say you didn't forget."

"You don't want me to lie, do you?"

"You forgot!" she shouted.

I felt terrible, but knew I could make it
right. "What time is it now?"

"Ten thirty."

That wasn't so bad. I could work with that.
"I'll head over to the store right now and be at your house
lickety
split."

"You don't even have the ingredients
yet?" she asked.

"I have them in spirit, just not in a
shopping bag."

"Well, if you're going to the store
anyway," she said, her voice relaxing, "could you pick me up a gallon
of lemonade?"

"Sure."

"And two pounds of hamburger?"

"Okay..."

"And hot dogs and buns if it's not too
much trouble – hamburger and hot dog."

"Peggy, did you buy anything for this
party?"

"Let's just say we make good friends
because we're both a little forgetful. Oh, and two big bags of chips for the
avocado dip. You're the best."

I'd kill her if I didn't love her so darned
much. I hung up the phone and ran across the room for my flip-flops while
shouting orders to Amber. "We have to go now – can you grab my guacamole
recipe out of the recipe drawer while I get my purse?"

"Sure, Mommy.
We
aren't going to be late for Bjorn!
though
, are
we?"

"No, no.
Not at all.
It's a holiday, the store will be empty and I know where everything is. We'll
be in and out in five minutes, over to Peggy's in another five – I'll leave her
with the ingredients and recipe and we'll be on our way."

We met at the front door, me with my purse over
my shoulder and keys in hand, Amber with a cape over her shoulders, magician's
hat on her head, and the infamous recipe. I had to smile. She really was prepared
to be amazed.

We stepped into the soggy air. I swear my shirt
took exactly three seconds to stick to my skin like it had been super glued.
Meanwhile, Amber skipped to the van, her cape flapping slightly in the breeze
she created. Taking her cue, I pushed away the
grumpies
,
turned my frown upside down, and decided, despite the mild setback, to approach
the day with a positive vibe. We were on our way to some magical fun. Magic
like we'd never seen before. We were going to see Bjorn!
in
action and life would be good.

I had to work to keep that smile on my face,
however, when looking for a parking spot in the unexpectedly crowded lot at Rustic Woods
Shopping Center. Okay, I
told myself, there are other stores here besides the Food Mart. Probably tons
of people getting iced coffee concoctions at The Java Hut. I scanned the store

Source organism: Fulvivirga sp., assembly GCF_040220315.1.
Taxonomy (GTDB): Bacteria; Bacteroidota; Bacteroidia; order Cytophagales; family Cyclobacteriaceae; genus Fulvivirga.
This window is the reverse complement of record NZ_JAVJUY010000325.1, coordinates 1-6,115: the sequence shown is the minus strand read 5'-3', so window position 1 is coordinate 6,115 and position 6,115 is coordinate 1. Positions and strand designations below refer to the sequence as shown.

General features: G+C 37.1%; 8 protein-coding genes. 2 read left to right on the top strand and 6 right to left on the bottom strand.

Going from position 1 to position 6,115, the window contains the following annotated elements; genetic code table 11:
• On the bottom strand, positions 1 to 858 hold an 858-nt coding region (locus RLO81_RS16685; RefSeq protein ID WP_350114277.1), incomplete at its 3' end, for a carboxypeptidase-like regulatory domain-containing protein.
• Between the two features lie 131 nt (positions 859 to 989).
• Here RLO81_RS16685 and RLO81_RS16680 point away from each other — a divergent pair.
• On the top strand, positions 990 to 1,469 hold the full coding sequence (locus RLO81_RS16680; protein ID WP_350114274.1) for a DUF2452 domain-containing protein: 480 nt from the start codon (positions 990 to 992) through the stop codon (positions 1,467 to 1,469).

fronts. The bank was closed.
Fiorenza's
was closed.
Hunan Rustic Woods was closed. My pulse rate quickened. If there weren't at
least a hundred people in line at The Java Hut, we were in trouble.

When we couldn't find a shopping cart, I knew
we were doomed.

"Mommy," Amber said quietly, looking
around the store as we entered. "It's not
zactly
empty. In fact, I'd say this place is pretty full." She looked up at me
and added, as if I might not have understood her meaning, "Full of
people."

I threw a thankful smile to a man who offered
me an empty cart on his way out. "Don't worry. I know this store like the
back of my hand. We'll start here in the produce department, make our way
through meats and chips, and finish off in the bread aisle. Brenda is the fast
checker..." I stood on my
tippy
toes to search
for Brenda and found her on number ten conveniently right at the end of the
bread aisle. Karma seemed to be pleased with my simple acknowledgement that
there was probably a better way to get rid of a spider than to unleash a full
can of bug spray on its scary little body, and had, in Karma-kindness, placed
Brenda right where I needed her. Thank you, Karma, thank you.

We did in fact speed through the store with a
good amount of ease and only two cart collisions, which, I'll admit, were my
fault. Thank goodness they don't cite people in grocery stores for reckless
driving. I apologized profusely to both parties, one of whom was a hunched over
little old lady with very thick glasses in the chip aisle. Once she regained
her composure after my cart slammed into hers, I noticed her staring with some
puzzlement at the top shelf. "Would you like me to reach something up
there for you?" I asked. It was the least I could do after adding several
more silver hairs to the already nearly-white tuft on her head.